Susan Neuman

Instructional Practices that Support Literacy Achievement of Students Living in Poverty

This presentation reviews research on the impact of poverty and a dearth of literacy resources on the reading achievement of children in low-income households.  Intentional instructional practices that focus on vocabulary development, integration of literacy instruction with science and math, and greater access to print and literacy-rich resources can help children close the achievement gap in literacy and other content domains. Dr. Neuman provides examples for illustrative purposes from her own intervention curriculum. Wisconsin DPI does not endorse any specific curriculum, but instead, encourages districts to select curricular resources based on the Common Core State Standards as well as the needs of their own students. As you view this session, please note the following:

  • Think about your own building and district demographics, especially regarding those students identified as students of low socio-economic status.
  • Note the risk factors that impact achievement. What do you know about your own students and their own risk factors?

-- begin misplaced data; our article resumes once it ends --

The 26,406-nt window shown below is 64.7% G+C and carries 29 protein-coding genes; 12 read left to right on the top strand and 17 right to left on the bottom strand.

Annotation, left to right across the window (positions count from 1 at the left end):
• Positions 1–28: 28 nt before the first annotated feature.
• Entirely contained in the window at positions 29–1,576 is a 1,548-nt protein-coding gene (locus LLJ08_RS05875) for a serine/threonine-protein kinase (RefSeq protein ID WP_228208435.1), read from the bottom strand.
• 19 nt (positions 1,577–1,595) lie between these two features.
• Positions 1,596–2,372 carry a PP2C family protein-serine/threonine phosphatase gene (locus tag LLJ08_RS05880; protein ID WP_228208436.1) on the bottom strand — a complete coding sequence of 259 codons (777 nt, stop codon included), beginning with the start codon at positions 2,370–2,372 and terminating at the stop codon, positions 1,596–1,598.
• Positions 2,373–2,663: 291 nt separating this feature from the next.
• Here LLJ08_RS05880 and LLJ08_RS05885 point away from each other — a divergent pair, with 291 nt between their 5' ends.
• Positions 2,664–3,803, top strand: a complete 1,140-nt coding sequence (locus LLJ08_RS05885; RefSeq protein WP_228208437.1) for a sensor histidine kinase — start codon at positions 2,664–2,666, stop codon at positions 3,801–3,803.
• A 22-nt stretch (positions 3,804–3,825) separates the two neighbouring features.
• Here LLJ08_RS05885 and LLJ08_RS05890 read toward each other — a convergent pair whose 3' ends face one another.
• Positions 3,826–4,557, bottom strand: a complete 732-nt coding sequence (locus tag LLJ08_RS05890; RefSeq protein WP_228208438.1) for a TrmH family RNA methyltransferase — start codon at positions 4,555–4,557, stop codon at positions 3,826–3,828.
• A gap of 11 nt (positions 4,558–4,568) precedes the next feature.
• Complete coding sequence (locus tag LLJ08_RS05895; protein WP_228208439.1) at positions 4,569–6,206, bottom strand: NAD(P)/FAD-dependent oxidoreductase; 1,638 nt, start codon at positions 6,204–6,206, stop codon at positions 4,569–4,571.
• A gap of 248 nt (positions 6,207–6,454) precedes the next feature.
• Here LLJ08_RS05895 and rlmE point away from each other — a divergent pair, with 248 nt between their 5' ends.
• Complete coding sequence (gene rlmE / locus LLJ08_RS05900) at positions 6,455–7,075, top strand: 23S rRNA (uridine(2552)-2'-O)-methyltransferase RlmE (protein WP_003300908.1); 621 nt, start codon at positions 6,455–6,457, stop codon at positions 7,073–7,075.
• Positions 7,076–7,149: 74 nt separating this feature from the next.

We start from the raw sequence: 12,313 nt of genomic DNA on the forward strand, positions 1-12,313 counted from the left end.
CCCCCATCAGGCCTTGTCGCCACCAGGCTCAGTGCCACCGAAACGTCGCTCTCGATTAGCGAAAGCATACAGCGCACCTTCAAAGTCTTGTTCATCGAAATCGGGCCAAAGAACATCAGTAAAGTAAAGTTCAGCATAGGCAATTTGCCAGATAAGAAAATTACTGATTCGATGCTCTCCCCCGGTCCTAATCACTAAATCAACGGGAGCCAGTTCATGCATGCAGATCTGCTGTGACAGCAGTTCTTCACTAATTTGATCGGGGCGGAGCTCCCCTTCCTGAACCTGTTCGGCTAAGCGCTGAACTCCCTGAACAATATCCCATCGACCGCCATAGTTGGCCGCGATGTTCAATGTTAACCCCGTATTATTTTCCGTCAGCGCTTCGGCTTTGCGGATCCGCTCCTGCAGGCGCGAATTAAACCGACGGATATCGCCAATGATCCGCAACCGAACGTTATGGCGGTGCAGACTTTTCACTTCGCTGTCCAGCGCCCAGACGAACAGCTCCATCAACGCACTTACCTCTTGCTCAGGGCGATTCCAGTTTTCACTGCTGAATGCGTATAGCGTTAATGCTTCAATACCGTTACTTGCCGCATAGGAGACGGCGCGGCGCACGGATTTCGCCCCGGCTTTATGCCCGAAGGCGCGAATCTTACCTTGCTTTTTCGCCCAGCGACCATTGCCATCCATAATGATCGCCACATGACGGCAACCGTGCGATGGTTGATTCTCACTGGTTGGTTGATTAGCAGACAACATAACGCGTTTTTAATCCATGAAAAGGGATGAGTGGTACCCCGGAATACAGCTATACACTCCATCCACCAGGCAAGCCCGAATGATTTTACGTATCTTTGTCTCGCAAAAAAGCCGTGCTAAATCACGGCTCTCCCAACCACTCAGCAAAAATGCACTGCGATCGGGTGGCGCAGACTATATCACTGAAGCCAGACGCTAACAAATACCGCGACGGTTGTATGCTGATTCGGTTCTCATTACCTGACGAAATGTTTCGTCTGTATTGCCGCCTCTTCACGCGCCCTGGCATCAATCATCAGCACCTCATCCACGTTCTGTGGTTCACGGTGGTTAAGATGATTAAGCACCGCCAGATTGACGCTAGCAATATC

• Notice the effects of poverty on students as found in scientifically-based research studies.
  • How can you develop the social and information capital of your students?
  • Notice the five essential elements of early childhood environments. How do the early childhood environments you provide compare?
  • How do you identify the specific academic and behavioral needs of your students?
  • How do you involve the community in the education of your students?

YouTube Video


Supplemental Materials:

presentation slides

Resources for Additional Learning:

Ready to Learn - A Michigan research project to change the odds of children living in poverty
Ċ
Laura Adams,
Apr 14, 2013, 11:14 AM
Ċ
Laura Adams,
Apr 14, 2013, 11:15 AM
Comments